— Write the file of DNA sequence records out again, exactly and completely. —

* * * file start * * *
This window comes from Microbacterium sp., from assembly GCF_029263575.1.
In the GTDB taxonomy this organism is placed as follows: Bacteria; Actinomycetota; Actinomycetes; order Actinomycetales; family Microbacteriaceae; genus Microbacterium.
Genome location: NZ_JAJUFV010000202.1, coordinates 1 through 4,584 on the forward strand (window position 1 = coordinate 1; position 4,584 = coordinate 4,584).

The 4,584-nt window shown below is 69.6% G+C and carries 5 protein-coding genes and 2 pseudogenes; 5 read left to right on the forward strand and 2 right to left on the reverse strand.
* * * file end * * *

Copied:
This window comes from Microbacterium sp., from assembly GCF_029263575.1.
In the GTDB taxonomy this organism is placed as follows: Bacteria; Actinomycetota; Actinomycetes; order Actinomycetales; family Microbacteriaceae; genus Microbacterium.
Genome location: NZ_JAJUFV010000202.1, coordinates 1 through 4,584 on the forward strand (window position 1 = coordinate 1; position 4,584 = coordinate 4,584).

The 4,584-nt window shown below is 69.6% G+C and carries 5 protein-coding genes and 2 pseudogenes; 5 read left to right on the forward strand and 2 right to left on the reverse strand.